Step 2-3-4 - Literature Guide - The Story of Dr. Dolittle

Step 2-3-4 Lit Guide - The Story of Dr. Dolittle.jpg
Step 2-3-4 Lit Guide - The Story of Dr. Dolittle.jpg

Step 2-3-4 - Literature Guide - The Story of Dr. Dolittle

  • Complete, ready to use!
  • Book included inside the course!
  • Makes reading fun!
  • Develops literacy, vocabulary!
  • Introduces some history, geography!
  • Develops critical thinking!

"If I could talk to the animals...”

The author, Hugh Lofting, started to write about a lovable, gentle doctor who learns to care for and talk to animals while he himself was fighting in a terrible war. He wrote tales about this British country doctor whose best friends are a parrot, a pig, a dog, an alligator... all of whom speak to him as he and they travel the world having fantastic adventures. What child (or adult) could resist?

Here's a truly complete guide that will help your student, ages 7-adult, understand this book as few readers ever do. (Some younger children can be walked through the story with some help, though younger than 7 should probably skip most of the exercises and materials outside of the book itself, and just focus on reading skills. This book is particularly well suited to use for students who are starting to, or who are developing early literacy!)

The history of the period of time is explained, so that the student understands why Lofting wrote the book, and what he was trying to say to his readers about their time (and ours). Lofting's personal history is also explored, and the student relates what he's learned about Lofting's life to the story, and how Lofting's own experience helped to create this masterpiece. The history of the book itself, its publishing successes is considered.

Important devices in writing are explored and explained, such as the message of a piece (the idea the author wishes to communicate and earn agreement for), plotting, characterization, conflict, language, irony, the use of surrogates (characters representing the author and his/her point of view within the story), and other tools. New understandings of the tools of good story-telling are then used by the student to analyze and understand the story.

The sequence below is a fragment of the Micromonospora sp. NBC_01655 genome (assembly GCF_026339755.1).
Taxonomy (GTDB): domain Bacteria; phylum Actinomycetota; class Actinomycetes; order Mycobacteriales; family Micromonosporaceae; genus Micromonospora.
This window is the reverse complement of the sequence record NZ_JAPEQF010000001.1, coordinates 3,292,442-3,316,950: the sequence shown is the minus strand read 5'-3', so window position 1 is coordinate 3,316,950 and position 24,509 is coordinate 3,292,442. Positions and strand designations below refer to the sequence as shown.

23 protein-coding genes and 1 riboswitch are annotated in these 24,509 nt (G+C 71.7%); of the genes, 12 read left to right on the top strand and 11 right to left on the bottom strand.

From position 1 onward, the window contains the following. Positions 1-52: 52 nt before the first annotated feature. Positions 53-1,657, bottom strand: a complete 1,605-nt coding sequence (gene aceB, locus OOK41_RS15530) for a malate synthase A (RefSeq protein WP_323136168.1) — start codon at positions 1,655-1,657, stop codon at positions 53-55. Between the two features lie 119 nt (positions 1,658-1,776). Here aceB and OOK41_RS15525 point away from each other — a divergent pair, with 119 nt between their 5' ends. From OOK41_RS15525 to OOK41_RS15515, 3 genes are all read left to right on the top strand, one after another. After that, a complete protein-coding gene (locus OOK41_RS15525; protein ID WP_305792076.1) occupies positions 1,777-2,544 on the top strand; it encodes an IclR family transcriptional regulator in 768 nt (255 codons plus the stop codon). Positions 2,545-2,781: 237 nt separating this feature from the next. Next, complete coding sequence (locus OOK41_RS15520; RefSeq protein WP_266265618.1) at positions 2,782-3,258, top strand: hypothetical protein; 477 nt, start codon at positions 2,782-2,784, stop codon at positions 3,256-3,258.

No additional materials are needed. The entire book is contained in the course, broken into chapters.

Before reading each chapter, the student looks though the simple, single definition that applies, for every key or difficult word used in that chapter. This will allow the student to understand what he reads the first time he reads it. Locations mentioned in each chapter are also listed before the reading starts, and they are located by the student on maps or globes. In this way, the student will know where those places are in the world when encountering them in the story.

After each reading section, the student is provided numerous exercises which demand cognitive and critical thinking on the student's part. The exercises help make the story more relevant to the student, and increase his understanding of the story and its unique values.

We even provide some links to film and/or other presentations of the piece being studied!

This is a complete study guide, one that will bring this great work to life, and which should help interest the student in literature. (By the way, older students are likely to enjoy the book, as well!)

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Sample Pages
(click on pages to enlarge)